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Christine D'Onofrio
Artist

Vancouver
September 26, 2018

Christine D’Onofrio’s newly-launched user-content-generated archive site Intuition Commons aims to connect women artists and cultural contributors by way of intuitive, affective, and tacit links that inform creative output and ways of being in the world. User interaction activates the online archive as viewers navigate an array of narratives that feed a visual installation currently being exhibited in Collective Acts at the Morris and Helen Belkin Art Gallery in Vancouver. She will be giving an artist talk on September 29 at 1pm.

1. Leaning Out of Windows


Installation view of works by Giorgio Magnanesi, Marina Roy, and Mimi Gellman

I’ve always felt the kinship between science and art can be overlooked. Both disciplines navigate abstract thinking but use specific details – be it through process, materials, application, encounters, or experiments. Randy Lee Cutler and Ingrid Koenig are investigating the relationships in a four-year project titled Leaning Out of Windows (LOoW) that brings science and art into collaboration. An exhibition of the first results took place at Emily Carr University of Art + Design in January 2018 and influenced much conversation and programming around the city. It has been fascinating to watch.

2. Stormy D



I find virtue to be an oppressive expectation put on women. Stormy has somehow guarded herself from this narrative. This is especially impressive as she is up against a counterforce that is highly invested in the shaming of women who don’t enact a particular type of virtue. Within the tangled complexity of feminism, this is a new moment to unpack.

3. Boredom


Still from Manoush Zomorodi's Bored and Brilliant Ted Talk

Researchers, philosophers, and educators, as well as artists have convincingly reminded us of boredom’s potentiality, but I have come to panic about how rare the mental space of boredom has become. The information age has led us to a possible 24/7 input overload and I am still having difficulty sanctioning enough “boredom time” to process that information into anything meaningful, creative, or new.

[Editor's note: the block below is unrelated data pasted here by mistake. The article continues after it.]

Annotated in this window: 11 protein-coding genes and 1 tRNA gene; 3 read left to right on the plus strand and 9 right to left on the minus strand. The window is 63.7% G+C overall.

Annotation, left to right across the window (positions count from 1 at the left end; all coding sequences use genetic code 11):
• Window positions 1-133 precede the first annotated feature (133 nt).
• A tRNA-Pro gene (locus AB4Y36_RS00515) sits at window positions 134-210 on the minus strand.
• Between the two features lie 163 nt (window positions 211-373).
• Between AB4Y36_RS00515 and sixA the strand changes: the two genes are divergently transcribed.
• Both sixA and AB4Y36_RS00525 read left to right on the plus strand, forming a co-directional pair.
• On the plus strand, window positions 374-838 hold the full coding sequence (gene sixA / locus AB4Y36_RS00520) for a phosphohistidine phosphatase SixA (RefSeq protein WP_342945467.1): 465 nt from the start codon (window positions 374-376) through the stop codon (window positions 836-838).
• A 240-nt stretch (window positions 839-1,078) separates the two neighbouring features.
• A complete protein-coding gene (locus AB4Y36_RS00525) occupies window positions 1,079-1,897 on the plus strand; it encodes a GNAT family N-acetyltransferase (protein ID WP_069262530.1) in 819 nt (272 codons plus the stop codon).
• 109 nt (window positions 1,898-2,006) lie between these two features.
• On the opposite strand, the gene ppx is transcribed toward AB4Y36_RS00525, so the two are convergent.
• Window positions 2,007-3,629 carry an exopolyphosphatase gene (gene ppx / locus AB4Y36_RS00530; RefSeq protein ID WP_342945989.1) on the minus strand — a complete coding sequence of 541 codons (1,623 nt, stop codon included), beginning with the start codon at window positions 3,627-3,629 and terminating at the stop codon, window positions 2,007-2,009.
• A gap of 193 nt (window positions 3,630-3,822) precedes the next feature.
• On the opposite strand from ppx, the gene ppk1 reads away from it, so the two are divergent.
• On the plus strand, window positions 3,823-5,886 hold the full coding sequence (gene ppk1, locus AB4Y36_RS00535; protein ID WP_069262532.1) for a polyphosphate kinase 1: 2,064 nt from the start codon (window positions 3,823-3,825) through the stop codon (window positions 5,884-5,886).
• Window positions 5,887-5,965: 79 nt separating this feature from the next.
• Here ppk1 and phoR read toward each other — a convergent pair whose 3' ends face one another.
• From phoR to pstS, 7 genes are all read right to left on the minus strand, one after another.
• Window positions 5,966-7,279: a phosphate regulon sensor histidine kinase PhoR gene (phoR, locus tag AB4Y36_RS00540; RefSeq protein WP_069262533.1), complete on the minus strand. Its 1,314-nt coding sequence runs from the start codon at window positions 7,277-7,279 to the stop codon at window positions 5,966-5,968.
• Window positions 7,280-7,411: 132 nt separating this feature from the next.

4. Nigel



To bring a breeding colony of gannet birds to the scientific reserve on Mana Island, conservationists placed eighty fake concrete replicas and speakers playing gannet calls around the island. The island, just off the mainland of Wellington, New Zealand was repopulated with thousands of native trees and made pest-free in an effort to bring back a habitual ecosystem. It managed to attract one single bird who they named Nigel. He was quite smitten and spent almost all five years on the island courting one of the concrete birds, but got no affection in return. Three more gannets finally arrived last year, and while he failed to befriend them before he died, his presence was probably why they decided to settle there.

5. Cuddles


The California two-spot octopus (the species used in the study)

Octopuses have always been fascinating creatures for their proven intelligence, soft body capacity to squeeze through small areas, and evidence to engage in play. Normally quite antisocial and solitary, a recent experiment with two octopuses and some molly led to some heavy duty cuddling.

 

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